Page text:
Some might think that going out to work in a garden the day after torrential rains would be a not-so great idea. How much mud are you going to encounter? Will the flower beds and vegetable patches be flooded? Will it be gross? Those are some of the questions that might come up.
It had rained pretty hard the night before the Austin American-Statesman volunteers were scheduled to volunteer in the JJ Pickle Elementary School garden. Because of this, we showed up in rain boots and rain coats, hats and hooded jackets. By the time we arrived at the school, there were menacing clouds gathering again in the sky, but these provided a great cover for us as we gathered our tools and listened to the instructions for the day.
Our volunteer leader, Judith Hutchinson, greeted us with coffee and donuts. She was happy to see that we arrived in a school bus—very appropriate for our volunteering location. We huddled in front of the bus for a picture, and then we were off to the gardens. Judith showed us where all the tools were and gave us plenty of options of where to start and what to improve.
There was more than enough enthusiasm to go around. Plenty of fresh green weeds to pull from the raised vegetable beds, and soft, crumbly dirt to turn over with a shovel. We emptied a pond in order to make room for fresh water, trimmed flower bushes and made sure the sprouting vegetables had plenty of room to grow. We had several gardens to choose from, so we went from one to the other until all the tasks were done. The humidity was intense, but no one seemed to notice it between the jokes, laughs and smiles.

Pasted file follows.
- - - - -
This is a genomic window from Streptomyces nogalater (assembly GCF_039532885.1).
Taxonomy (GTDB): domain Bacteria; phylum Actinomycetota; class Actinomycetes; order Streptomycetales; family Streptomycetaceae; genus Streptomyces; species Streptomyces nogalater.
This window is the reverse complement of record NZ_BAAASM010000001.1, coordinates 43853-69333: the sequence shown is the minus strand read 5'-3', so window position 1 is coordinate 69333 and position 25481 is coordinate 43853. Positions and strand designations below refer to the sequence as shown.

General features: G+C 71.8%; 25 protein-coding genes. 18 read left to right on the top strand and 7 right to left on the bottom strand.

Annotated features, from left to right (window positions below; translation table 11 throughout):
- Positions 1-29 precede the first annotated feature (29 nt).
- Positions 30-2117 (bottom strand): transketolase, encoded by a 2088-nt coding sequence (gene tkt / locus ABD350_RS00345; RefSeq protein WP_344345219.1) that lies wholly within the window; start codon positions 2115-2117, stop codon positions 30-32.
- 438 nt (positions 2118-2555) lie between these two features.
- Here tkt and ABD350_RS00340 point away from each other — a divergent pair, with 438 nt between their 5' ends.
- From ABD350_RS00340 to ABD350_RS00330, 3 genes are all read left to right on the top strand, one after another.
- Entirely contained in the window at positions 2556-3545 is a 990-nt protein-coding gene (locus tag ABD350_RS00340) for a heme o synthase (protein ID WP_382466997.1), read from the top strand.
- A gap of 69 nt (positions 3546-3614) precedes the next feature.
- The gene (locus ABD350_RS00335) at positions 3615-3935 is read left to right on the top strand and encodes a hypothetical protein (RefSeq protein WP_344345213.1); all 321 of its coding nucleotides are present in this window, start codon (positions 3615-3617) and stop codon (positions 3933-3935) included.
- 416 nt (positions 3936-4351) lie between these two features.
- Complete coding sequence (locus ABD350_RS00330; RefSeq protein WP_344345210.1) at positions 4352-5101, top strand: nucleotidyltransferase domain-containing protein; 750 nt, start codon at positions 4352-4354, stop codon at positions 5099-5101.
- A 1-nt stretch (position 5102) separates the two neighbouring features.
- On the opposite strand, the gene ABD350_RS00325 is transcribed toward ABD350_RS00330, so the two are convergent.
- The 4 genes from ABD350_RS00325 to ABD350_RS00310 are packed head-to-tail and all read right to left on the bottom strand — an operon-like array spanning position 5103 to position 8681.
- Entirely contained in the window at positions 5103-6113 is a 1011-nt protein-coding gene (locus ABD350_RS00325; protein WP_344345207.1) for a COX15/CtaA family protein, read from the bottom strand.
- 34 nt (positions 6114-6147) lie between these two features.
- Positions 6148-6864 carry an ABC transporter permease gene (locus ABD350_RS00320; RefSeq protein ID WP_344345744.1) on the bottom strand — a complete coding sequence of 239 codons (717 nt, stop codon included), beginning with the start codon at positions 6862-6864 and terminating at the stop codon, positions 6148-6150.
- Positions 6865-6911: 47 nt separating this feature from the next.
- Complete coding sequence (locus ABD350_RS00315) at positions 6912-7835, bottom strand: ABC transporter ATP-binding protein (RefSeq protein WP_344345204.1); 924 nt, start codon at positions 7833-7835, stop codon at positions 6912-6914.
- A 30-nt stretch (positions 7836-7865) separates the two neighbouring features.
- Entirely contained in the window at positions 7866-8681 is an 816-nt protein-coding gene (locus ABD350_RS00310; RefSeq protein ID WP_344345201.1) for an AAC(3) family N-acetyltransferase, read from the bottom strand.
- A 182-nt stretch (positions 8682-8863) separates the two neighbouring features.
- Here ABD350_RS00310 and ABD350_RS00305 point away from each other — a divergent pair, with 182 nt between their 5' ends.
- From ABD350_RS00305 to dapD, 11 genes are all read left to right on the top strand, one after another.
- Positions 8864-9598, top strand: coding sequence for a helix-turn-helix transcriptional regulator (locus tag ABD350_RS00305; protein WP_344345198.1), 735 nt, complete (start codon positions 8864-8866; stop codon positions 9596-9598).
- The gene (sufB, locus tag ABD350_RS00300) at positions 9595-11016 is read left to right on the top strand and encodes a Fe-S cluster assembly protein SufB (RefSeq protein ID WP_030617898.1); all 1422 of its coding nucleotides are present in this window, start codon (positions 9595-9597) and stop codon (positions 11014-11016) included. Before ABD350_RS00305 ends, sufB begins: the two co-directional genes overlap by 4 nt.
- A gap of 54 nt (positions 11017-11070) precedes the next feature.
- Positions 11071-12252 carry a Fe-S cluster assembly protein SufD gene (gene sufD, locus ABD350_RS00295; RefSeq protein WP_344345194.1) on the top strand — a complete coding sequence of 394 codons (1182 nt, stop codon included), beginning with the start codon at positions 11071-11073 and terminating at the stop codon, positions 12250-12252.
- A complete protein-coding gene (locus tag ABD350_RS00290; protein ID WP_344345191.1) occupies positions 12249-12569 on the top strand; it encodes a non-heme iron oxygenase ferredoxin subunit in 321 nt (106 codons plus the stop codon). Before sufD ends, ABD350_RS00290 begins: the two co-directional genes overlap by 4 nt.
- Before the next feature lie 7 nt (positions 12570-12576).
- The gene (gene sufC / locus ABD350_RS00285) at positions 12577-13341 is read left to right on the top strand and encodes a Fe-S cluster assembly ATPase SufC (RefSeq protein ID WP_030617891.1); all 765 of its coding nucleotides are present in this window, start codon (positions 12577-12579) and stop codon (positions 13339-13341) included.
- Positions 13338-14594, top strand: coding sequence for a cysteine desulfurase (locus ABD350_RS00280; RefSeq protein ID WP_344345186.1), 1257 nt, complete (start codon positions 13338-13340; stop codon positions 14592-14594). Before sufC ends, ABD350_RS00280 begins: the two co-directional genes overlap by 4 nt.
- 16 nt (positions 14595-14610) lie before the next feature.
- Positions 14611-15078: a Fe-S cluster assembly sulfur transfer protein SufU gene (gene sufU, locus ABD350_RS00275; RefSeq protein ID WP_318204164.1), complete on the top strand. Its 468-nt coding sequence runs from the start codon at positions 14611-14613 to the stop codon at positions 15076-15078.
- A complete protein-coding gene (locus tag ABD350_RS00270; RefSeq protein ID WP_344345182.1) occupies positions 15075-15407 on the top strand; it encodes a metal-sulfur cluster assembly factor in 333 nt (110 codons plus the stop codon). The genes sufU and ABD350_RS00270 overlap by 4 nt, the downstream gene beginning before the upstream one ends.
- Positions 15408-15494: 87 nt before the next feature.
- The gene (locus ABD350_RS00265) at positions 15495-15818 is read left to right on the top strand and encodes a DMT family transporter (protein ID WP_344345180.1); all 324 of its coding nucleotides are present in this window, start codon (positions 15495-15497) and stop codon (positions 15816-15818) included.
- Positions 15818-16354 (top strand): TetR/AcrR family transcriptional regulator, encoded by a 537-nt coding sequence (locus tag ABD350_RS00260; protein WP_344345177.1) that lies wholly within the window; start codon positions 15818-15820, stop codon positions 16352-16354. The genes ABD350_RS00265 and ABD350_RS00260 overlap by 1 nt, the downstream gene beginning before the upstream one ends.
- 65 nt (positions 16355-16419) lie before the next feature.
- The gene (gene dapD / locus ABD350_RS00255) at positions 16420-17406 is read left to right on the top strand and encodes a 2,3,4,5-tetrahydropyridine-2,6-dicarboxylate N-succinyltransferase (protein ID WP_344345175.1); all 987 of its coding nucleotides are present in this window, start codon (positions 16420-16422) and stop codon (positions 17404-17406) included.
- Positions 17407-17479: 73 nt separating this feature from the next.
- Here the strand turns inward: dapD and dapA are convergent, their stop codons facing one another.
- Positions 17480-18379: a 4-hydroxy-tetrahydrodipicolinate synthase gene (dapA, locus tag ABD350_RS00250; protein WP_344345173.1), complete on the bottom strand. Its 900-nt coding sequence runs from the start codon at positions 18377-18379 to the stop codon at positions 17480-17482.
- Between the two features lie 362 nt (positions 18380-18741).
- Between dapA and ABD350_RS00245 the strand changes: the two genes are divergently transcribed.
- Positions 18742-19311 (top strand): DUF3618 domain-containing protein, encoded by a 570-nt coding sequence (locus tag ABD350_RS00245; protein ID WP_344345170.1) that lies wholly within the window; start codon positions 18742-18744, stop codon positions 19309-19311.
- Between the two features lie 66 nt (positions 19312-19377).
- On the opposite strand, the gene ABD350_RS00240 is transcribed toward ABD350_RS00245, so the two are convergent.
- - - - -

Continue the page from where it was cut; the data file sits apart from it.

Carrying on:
The best thing about helping out at JJ Pickle was the opportunity to see the children going about their day. There were some outside, enjoying their time on the playground. Others were inside, listening to their teachers and scribbling in their notebooks. Glancing into their classrooms, we all remembered what it was like when school made up most of your world. It reminded us of who were doing this for. We weren’t just helping a garden grow, we were helping minds grow in a fresh and fertile environment.
By the time we were done, the first rain drops started to fall. The rain felt refreshing as we headed back to the bus. We made sure to take a few more pictures and thank Judith for letting us pitch in. As we walked away, we all looked back at the garden and felt proud of our work. It was a great day at JJ Pickle Elementary.
Ximena Estrada is the Marketing Manager in the Consumer and Community Development Department at the Austin American-Statesman. The AAS Consumer and Community Development Department fulfills the company’s daily commitment by conducting its signature programs, which focus on education, literacy, health and wellness; providing support for community programs; making significant corporate and employee contributions; and participating in local volunteer work.